Further thoughts on the track I've been taking this week. Fantasy vs Science Fiction. Why is Fantasy selling better than Science Fiction? I don't mean now, I mean for the past fifteen years.
Is Fantasy inherently better than Science Fiction? Clearly, that's an answer that can only be a matter of preference. There's nothing inherent in any genre that makes it better than any other (true even for the high and mighty Literary genre.) Any genre can produce a masterpiece, and any genre can produce swill.
So if Fantasy isn't necessarily better than science fiction, why does it sell better? This wasn't always the case. Though much of the twentieth century, science fiction drew a much larger audience than it does today.
Think about the evolution of SF. It started as an offshoot of mainstream in the late 19th century, with authors like H.G Wells and Jules Verne. It went through the pulp era where almost anything could see print. Some of our revered names got their start there--Jack Williamson, for instance. It went through the golden era, where story and plot took over. Here, we have writers like Frederick Pohl. Up to this point, science fiction sold, but it wasn't taken very seriously. It was just plain fun.
Things changed in the sixties, driven by people like Harlan Ellison, who wanted to use the genre experimentally and push the boundaries of style and of content. Behold, the birth of New Wave SF. This era, as important as it was in the maturing and acceptance of science fiction as literature, I believe contains the kernel of the demise of the genre (most against the wishes of the participants, I can assure you).
Science Fiction explored places other literature was afraid to go. From literary trips like David Gerrold's With a Finger in My I to Philip Jose Farmer's present tense Riders of the Purple Wage, stories opened new ideas to explore. They are worth a read, and Ellison's Dangerous Visions, and Again, Dangerous Visions are the most influential science fiction short story collections of the mid-twentieth century.
After the two Ellison anthologies, there were no taboos. It made for interesting reading, but after a few decades, it seems that most of the places that were considered dangerous in 1967 are shown on television every day in 2008. They aren't all that dangerous anymore.
So, the genre matured and now has gray around the temples. Couple that with the major victory on the big screen--science fiction is king of the movies--and you have a recipe for losing interest. Too many stories were depressing, dystopic, or just plain dark. Occasionally somebody would come up with something unique, like William Gibson's Neuromancer. This novel was the prototype for the cyberpunk sub-genre, but that played out and became mainstream SF after a decade. But then, why read when there's something on the silver screen?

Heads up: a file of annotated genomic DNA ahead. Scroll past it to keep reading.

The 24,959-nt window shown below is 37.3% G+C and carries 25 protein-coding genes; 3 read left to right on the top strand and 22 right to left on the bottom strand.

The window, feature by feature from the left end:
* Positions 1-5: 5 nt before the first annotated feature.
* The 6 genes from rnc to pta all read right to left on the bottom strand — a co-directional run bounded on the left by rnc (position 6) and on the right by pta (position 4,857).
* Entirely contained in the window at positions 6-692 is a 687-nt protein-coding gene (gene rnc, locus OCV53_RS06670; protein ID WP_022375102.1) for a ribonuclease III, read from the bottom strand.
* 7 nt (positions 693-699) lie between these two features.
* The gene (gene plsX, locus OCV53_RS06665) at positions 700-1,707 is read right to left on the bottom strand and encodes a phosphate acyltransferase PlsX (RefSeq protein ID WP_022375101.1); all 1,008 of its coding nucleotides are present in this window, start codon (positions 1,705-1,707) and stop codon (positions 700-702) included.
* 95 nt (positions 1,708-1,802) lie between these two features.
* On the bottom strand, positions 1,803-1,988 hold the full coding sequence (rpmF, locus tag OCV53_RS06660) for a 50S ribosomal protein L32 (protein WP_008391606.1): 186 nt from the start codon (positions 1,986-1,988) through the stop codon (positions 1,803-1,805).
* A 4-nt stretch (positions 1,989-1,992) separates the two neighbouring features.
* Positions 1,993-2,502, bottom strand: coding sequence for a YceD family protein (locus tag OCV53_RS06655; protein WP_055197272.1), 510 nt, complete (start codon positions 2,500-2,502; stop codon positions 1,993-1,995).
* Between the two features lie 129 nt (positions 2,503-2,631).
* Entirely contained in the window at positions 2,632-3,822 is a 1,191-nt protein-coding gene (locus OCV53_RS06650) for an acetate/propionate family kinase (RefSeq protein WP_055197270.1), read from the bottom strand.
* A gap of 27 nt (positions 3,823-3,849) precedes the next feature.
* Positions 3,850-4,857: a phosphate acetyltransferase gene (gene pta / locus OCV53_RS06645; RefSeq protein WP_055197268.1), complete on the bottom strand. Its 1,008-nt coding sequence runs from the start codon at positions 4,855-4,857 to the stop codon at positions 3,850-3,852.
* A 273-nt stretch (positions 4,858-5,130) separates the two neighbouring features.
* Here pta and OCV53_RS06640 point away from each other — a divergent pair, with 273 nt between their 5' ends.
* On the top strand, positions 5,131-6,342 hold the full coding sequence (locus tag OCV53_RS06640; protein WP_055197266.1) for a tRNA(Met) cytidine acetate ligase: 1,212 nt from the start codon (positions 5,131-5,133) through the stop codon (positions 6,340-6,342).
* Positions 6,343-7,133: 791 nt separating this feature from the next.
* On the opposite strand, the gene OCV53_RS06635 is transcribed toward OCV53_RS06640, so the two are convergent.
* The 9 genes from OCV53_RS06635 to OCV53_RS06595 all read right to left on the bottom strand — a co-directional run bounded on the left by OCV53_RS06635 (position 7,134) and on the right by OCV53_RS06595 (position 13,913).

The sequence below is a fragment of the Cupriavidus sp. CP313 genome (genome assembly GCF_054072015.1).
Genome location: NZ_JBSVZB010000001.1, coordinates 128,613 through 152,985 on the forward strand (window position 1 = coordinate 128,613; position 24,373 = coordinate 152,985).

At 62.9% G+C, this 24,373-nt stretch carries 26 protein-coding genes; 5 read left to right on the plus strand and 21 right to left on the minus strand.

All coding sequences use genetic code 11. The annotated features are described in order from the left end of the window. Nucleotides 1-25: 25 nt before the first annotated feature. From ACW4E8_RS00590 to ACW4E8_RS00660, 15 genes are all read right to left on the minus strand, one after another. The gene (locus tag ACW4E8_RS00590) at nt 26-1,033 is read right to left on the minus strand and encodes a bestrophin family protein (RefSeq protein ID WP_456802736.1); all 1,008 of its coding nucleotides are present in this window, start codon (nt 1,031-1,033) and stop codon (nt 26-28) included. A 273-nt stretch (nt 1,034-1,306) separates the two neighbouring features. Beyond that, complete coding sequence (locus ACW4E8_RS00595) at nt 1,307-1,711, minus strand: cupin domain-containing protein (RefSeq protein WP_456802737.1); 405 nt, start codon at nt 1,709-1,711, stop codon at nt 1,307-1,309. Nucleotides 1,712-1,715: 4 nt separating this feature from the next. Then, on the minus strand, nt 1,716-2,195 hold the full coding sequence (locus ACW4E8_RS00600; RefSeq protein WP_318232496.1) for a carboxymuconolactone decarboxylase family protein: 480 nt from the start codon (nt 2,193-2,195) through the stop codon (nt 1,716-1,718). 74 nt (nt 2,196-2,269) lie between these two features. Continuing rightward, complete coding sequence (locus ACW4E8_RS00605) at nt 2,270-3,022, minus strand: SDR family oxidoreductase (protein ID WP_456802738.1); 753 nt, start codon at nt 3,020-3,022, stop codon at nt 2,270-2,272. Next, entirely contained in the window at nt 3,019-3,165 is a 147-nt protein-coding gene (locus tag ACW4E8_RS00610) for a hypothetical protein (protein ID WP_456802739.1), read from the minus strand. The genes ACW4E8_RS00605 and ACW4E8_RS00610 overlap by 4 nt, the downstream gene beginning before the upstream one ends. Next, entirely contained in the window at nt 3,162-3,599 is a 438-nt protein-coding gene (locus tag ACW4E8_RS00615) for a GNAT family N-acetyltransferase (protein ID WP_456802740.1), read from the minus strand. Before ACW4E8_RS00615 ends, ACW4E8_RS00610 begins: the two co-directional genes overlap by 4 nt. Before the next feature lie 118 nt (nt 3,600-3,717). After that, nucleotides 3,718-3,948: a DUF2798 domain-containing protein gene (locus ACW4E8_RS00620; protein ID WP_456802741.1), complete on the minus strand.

Ultimately, I believe what the New Wave movement did was allow science fiction to take itself too seriously. Readers started losing interest, meanwhile, fantasy sales climbed. Why? Here's what I think. Fantasy is still fun. That's it. That's the whole reason fantasy sells better, it's still fun.
Orson Scott Card has published opinion that science fiction is essentially a dead genre, with not much left to say, and not much left to prove. I disagree.
Fantasy, on the other hand, I believe might be really starting to run out of things to say, at least to a par with science fiction. How many times can a group of adventurers go on a quest? The focus has shifted and diversified over the years. Today, a lot of fantasy is pushing the limits of not only science fiction, but also horror, mystery, romance, and probably other genres. It's starting to borrow from outside fantasy or being published AS a work of another genre entirely. These tendrils could be because it's getting harder and harder to do anything unique in fantasy.
So the situation today looks like a mature SF is stagnant and a maturing fantasy looks to be moving in the same direction. Is there hope? I think there is. I think the future of science fiction lies in returning to its roots. Focus on story and making the story fun is paramount. Much of the material published in the past five years have taken that to heart. They have been fun to read.
To be continued...